REVIEW: online photo editor

Picasa was the first online editing software that I heard people rave about, but I was left out of the fun; I couldn’t use it from my Mac. I still can’t, because I haven’t upgraded to 10.4, so I’ll never know what all the fuss was about. However, now I can play with, so I’m a happy camper.

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Postal Pictures: Gifts by Mail

If you want to delight your friends and family, send them a picture by snail mail. While I am a great fan of online photosharing websites, especially, I have discovered that people are thrilled to receive a nicely presented print. Yes, you can always stuff a snapshot into an envelope, but a frame makes it a gift. Frames also allow recipients to display pictures on a table or shelf.

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REVIEW: Digital Portrait Photography and Lighting

Digital Photography and Lighting book cover“A portrait is a likeness.” Digital Portrait Photography and Lighting by Catherine Jamieson and Sean McCormick (published by Wiley) starts with this simple definition and premise and goes on to declare that “the photographic portrait may well be one of the more important social tools we have.” It’s no secret that I love making portraits—it’s probably my favorite type of photograph. So I was excited to finally find some time to read this book.

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Adobe Lightroom Beta 4

So I’ve been using the Adobe Lightroom beta for a couple of weeks now and I really like it. It’s shaping up to be a very nice application and it’s clear that the designers have put a lot of thought into managing a workflow that involves a lot of photographs.

I was using Raw Shooter Premium (RSP) to process my RAW files but I’ve made the switch completely to Lightroom even though it is still in beta. For one, RSP isn’t being updated anymore. It was acquired by Adobe and they’ve promised RSP users a free upgrade to Lightroom 1.0 when it becomes available. Second, even now it provides a lot more fine-grained control over image adjustment than RSP does. The Develop panel looks like a 747 cockpit. But importantly, every one of those controls does something meaningful and there are no less than two basic adjustment panels you can use instead. Plus you can save as many presets as you like.

It’s certainly slower than RSP. You’ll need a semi-modern machine to run it properly. But if your computer has the horsepower, Lightroom is a lot of fun to use.

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I had the opportunity a couple of weeks ago to try out, a unique site that allows photographers to not only sell stock licensing rights to photos (like iStockPhoto) but also to sell event prints at prices you set through a turnkey, customizable e-commerce system. The combination makes it a one-stop solution for selling event photos and also the “left overs” from events that could be used as stock.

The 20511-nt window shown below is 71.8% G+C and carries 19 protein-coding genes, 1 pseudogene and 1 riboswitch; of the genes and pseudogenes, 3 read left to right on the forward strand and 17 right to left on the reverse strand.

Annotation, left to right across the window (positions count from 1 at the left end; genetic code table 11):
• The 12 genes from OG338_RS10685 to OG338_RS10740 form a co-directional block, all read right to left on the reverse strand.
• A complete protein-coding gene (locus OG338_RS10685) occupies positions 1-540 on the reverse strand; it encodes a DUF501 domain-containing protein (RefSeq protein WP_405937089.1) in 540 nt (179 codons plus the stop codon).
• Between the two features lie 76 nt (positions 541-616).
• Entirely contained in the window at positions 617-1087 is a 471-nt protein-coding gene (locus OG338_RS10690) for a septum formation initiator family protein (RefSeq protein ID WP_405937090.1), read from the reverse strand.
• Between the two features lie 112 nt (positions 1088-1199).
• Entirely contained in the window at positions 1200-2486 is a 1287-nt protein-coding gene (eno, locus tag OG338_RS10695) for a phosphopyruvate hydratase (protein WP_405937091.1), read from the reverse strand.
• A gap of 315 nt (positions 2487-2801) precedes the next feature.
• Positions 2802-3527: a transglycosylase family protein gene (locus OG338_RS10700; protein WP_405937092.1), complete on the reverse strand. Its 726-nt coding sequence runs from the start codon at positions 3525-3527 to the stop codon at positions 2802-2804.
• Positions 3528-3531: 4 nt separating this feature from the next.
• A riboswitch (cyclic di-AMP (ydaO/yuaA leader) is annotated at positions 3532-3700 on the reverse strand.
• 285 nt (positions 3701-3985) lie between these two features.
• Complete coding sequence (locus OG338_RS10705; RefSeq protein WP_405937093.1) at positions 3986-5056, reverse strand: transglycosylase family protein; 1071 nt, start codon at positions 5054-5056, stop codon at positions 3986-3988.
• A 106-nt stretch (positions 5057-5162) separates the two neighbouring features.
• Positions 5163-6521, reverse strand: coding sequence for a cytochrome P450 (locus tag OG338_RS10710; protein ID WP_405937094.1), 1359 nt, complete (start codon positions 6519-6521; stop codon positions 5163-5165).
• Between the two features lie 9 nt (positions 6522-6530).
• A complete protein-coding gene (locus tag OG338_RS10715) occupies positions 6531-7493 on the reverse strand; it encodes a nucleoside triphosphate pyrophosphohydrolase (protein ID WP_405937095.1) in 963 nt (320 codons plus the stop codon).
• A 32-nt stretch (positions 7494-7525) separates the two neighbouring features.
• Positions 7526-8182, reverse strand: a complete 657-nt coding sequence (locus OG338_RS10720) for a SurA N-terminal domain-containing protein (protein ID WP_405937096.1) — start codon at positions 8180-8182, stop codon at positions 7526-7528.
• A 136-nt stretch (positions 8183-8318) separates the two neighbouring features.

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REVIEW: Tokina 12-24mm f/4

I rented this little beauty from and I’ve been shooting with it all week. It’s a fun lens if a bit of a specialty item. There are a lot of very technical and in-depth reviews of this lens on the internet (here’s a good one that compares all of the wide-angle offerings) so I’ll stick to my impressions rather than delving into charts and graphs.

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Review: Ziplens online lens rental service

As I mentioned last Friday, my first rental arrived from ZipLens is an online lens rental service that opened last month. The service, like competitor, rents lenses for periods of one, two, or three weeks at a time for the fraction of the cost of traditional rental services. Shipping both ways is prepaid and all of the return packing material is provided so returning a lens is as simple as packing it and dropping it off at your local post office (or even just giving it to your mail carrier).

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Review: online photo backup service

I’ve been testing out an online photo backup service called The idea is simple: upload your photos to their service and they’ll store them for you securely for as long as you like. Then if anything happens to your originals, you can use the service to retrieve the backups.

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ZipLens online lens rental service launches

ZipLens, a new online lens rental service with shipping within the United States launched today. The service is almost identical to which I’ve reviewed previously. At first glance, the services appear almost identical in functionality and price, offering a variety of Canon and Nikon mount lenses. One advantage ZipLens has is the ability to reserve a lens that is out of stock. I’ll have a full review of the service soon.

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